MUSCATINE — The County Compensation Board recommended Monday an across the board salary increase of 3 percent, with 2 percent for board of supervisors and 6 percent for the sheriff's office.
The board met Monday to recommend salaries for fiscal years 2018 and 2019. They meet annually to interview representatives from the board of supervisors, auditor, county attorney, recorder, treasurer and sheriff.
The 2 percent for supervisors was based on past moves by the board of supervisors to set their own salary at 0 percent increase. The 6 percent increase for the sheriff was based on getting the position's salary on par with comparable compensation in the state.
"They start out each year by giving each elected official an opportunity to talk to them about what’s going on," said Nancy Schreiber, director of administrative services for Muscatine County. "Do they have any new projects? Those sorts of things."
According to Tom Spread, a member of the compensation board, the board receives a packet of information to consider from the county.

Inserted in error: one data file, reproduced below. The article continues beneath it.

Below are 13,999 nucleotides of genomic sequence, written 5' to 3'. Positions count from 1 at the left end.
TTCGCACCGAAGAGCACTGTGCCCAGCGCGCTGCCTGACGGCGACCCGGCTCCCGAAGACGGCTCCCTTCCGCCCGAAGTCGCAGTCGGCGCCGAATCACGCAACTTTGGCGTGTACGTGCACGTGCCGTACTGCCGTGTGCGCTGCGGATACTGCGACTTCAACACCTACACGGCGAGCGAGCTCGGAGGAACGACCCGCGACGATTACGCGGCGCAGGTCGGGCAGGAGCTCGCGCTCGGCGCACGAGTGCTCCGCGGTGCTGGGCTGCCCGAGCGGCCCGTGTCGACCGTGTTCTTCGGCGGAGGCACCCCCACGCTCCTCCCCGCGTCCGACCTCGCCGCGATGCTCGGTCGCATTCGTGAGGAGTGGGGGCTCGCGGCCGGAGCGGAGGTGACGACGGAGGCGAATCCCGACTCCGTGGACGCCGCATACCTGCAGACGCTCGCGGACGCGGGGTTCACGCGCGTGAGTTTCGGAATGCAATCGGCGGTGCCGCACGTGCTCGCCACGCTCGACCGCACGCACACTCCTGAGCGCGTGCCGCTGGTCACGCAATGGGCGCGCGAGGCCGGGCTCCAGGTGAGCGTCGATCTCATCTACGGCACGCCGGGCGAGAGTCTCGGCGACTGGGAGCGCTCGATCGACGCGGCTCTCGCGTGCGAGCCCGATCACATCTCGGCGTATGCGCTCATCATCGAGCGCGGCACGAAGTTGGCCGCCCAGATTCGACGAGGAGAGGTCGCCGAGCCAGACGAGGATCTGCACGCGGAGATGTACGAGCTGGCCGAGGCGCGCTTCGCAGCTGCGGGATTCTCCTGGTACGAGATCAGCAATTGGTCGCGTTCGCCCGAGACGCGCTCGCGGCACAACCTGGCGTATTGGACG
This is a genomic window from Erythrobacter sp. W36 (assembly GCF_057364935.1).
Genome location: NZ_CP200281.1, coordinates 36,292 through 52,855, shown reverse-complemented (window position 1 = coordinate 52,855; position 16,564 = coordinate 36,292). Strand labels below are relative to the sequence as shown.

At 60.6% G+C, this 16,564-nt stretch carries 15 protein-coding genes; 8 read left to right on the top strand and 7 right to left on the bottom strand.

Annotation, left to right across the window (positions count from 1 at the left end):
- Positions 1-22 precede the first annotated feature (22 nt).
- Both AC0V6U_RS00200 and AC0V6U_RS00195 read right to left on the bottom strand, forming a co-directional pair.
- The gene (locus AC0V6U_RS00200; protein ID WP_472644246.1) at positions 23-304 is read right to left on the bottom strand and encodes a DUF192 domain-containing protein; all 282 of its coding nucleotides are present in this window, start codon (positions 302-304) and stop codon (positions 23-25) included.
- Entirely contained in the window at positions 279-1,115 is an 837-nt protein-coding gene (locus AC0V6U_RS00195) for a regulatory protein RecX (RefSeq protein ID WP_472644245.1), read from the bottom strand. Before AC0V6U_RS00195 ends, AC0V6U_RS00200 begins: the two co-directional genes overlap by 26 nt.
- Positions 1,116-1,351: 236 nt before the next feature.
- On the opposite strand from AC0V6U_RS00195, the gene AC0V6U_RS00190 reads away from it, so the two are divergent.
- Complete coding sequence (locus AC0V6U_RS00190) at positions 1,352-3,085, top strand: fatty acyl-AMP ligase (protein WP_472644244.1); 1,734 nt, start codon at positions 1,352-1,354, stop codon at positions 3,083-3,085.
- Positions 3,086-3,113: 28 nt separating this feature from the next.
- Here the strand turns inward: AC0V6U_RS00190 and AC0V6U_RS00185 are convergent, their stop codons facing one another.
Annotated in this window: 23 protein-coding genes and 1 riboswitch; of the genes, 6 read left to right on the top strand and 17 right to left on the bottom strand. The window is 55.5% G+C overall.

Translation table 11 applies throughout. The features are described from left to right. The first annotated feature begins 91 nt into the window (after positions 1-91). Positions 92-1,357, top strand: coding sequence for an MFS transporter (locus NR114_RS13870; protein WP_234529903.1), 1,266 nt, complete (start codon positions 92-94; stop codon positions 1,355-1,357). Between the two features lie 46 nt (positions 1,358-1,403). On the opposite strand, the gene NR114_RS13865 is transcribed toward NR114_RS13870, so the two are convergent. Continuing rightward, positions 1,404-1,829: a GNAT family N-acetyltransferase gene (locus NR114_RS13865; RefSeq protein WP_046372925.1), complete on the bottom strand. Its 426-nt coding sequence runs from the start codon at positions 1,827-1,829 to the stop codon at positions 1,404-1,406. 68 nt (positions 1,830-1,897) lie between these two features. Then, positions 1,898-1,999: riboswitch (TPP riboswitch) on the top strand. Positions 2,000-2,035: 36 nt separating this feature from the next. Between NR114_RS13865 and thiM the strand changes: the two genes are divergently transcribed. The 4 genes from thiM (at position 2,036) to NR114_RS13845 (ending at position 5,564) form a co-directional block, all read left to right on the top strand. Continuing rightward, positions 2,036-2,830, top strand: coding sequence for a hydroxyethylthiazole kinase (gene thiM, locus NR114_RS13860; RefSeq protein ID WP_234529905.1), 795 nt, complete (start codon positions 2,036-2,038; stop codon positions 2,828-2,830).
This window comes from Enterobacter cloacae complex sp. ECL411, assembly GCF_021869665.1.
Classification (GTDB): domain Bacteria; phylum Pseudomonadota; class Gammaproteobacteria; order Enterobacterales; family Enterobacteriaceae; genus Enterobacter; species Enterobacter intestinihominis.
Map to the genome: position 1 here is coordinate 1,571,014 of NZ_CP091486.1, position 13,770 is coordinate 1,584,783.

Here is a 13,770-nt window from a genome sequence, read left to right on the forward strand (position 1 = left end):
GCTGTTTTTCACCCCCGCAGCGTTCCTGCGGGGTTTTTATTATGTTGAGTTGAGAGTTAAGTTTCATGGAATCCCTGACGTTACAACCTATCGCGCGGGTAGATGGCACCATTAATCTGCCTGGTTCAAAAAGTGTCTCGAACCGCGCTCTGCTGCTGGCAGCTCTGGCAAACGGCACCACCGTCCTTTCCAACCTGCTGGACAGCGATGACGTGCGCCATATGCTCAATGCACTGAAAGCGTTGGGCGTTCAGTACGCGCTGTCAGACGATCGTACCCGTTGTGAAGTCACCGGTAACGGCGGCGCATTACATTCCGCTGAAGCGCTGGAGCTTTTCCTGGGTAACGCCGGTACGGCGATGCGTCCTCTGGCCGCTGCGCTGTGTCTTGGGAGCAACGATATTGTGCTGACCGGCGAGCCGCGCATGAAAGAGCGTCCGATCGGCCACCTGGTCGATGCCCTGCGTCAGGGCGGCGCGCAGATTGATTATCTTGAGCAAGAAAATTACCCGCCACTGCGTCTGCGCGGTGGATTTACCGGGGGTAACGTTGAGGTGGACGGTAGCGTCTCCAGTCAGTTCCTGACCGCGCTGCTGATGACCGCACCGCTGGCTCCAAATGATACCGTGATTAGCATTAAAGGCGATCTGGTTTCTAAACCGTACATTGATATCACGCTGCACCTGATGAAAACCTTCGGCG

"It’s a history more than anything," Spread said. "(The county) doesn’t specifically make a recommendation though. What this committee does is make a recommendation to the county board.”
Spread explained that the compensation board surveys other counties' compensation for elected officials as well as Muscatine’s own history of payment for elected officials. They also hold open interviews with representatives from each of the elected offices.
"(Compensation) Board comes up with a recommendation for the year, and that will go to the board of supervisors for them to consider and take action on," Schreiber said. "They have to act on it by the time they adopt the budget at the close of the hearing the following week. They act on it the Monday they receive it."
For the last three fiscal years, Muscatine County paid its elected officials the 14th highest in the state. Alan Ostergren, the county attorney is the eighth highest paid county attorney in the state at $127,327 in fiscal year 2017-18. In the same fiscal year, the county's board of supervisors ranked 83 in the state at $26,820.
"The Board can either accept it or if they choose to reduce it, they have to reduce everybody except themselves by the same amount," Schreiber said.